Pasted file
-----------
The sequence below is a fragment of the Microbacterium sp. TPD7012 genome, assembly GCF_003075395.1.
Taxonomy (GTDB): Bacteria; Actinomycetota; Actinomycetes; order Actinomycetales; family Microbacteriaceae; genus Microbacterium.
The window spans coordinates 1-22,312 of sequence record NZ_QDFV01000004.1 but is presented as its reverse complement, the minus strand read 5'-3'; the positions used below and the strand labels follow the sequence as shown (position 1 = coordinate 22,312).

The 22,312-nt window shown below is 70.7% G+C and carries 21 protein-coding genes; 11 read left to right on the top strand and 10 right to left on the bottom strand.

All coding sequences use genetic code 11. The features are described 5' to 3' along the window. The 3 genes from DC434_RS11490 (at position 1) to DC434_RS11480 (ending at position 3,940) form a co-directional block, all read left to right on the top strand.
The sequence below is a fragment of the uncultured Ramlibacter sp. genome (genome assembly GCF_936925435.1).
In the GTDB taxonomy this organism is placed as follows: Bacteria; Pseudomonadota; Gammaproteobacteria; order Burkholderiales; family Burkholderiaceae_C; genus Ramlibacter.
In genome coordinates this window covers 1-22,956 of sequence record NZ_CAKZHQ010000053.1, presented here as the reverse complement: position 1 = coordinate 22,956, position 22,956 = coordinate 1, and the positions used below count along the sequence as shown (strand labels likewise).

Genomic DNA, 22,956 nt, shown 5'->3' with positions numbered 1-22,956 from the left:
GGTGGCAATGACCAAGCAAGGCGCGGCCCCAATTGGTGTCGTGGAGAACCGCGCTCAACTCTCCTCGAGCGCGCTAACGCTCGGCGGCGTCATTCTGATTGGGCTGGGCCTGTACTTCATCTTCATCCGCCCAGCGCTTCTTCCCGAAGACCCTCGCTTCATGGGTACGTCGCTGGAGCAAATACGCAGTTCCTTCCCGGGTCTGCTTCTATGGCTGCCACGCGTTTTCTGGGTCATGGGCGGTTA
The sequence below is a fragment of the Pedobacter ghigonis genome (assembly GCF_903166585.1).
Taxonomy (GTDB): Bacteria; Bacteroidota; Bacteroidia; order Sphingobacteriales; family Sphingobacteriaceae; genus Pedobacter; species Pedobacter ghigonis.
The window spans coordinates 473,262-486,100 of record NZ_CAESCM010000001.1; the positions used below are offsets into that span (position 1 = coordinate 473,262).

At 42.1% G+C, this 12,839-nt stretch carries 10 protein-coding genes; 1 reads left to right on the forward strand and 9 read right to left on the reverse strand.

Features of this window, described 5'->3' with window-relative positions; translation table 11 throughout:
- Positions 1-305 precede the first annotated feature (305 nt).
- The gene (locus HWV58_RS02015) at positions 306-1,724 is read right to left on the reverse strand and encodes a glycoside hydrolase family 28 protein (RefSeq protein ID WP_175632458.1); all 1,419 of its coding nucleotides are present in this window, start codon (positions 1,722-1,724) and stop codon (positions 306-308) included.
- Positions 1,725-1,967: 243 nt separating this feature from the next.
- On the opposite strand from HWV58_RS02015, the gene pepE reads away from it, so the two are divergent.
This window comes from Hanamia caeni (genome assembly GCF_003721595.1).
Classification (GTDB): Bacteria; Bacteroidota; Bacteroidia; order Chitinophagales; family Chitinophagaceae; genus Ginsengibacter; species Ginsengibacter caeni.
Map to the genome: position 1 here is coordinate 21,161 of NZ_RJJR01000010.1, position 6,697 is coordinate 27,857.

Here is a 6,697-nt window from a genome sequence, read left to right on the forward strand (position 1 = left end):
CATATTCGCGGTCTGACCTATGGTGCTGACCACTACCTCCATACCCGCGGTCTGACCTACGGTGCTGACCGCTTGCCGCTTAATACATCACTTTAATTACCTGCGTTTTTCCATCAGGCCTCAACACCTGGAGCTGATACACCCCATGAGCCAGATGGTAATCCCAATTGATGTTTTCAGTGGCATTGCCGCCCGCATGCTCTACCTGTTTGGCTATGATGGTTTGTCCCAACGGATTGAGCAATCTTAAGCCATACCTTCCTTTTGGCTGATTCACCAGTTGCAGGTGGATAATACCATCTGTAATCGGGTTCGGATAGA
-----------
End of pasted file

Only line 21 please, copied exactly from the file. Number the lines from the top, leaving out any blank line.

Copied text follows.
Classification (GTDB): Bacteria; Bacteroidota; Bacteroidia; order Chitinophagales; family Chitinophagaceae; genus Ginsengibacter; species Ginsengibacter caeni.